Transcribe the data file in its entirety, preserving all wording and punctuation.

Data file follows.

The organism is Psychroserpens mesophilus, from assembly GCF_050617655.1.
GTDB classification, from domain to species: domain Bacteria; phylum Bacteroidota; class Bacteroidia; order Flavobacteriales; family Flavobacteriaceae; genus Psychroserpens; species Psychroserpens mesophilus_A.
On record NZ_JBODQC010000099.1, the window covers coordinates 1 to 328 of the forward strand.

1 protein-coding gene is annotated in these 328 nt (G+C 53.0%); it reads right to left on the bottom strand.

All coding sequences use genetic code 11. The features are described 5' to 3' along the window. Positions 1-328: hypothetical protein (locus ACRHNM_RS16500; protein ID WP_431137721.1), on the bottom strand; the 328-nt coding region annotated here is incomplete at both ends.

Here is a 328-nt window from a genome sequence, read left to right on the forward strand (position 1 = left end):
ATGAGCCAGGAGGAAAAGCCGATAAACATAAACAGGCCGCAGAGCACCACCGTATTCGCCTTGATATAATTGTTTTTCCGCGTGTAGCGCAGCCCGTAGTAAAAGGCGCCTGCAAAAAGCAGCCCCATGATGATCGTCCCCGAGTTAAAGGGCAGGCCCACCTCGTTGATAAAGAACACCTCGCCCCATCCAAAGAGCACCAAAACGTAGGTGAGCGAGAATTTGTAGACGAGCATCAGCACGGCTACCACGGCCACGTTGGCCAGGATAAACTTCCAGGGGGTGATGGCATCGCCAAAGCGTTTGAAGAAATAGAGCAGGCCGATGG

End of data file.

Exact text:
The organism is Psychroserpens mesophilus, from assembly GCF_050617655.1.
GTDB classification, from domain to species: domain Bacteria; phylum Bacteroidota; class Bacteroidia; order Flavobacteriales; family Flavobacteriaceae; genus Psychroserpens; species Psychroserpens mesophilus_A.
On record NZ_JBODQC010000099.1, the window covers coordinates 1 to 328 of the forward strand.

1 protein-coding gene is annotated in these 328 nt (G+C 53.0%); it reads right to left on the bottom strand.

All coding sequences use genetic code 11. The features are described 5' to 3' along the window. Positions 1-328: hypothetical protein (locus ACRHNM_RS16500; protein ID WP_431137721.1), on the bottom strand; the 328-nt coding region annotated here is incomplete at both ends.

Here is a 328-nt window from a genome sequence, read left to right on the forward strand (position 1 = left end):
ATGAGCCAGGAGGAAAAGCCGATAAACATAAACAGGCCGCAGAGCACCACCGTATTCGCCTTGATATAATTGTTTTTCCGCGTGTAGCGCAGCCCGTAGTAAAAGGCGCCTGCAAAAAGCAGCCCCATGATGATCGTCCCCGAGTTAAAGGGCAGGCCCACCTCGTTGATAAAGAACACCTCGCCCCATCCAAAGAGCACCAAAACGTAGGTGAGCGAGAATTTGTAGACGAGCATCAGCACGGCTACCACGGCCACGTTGGCCAGGATAAACTTCCAGGGGGTGATGGCATCGCCAAAGCGTTTGAAGAAATAGAGCAGGCCGATGG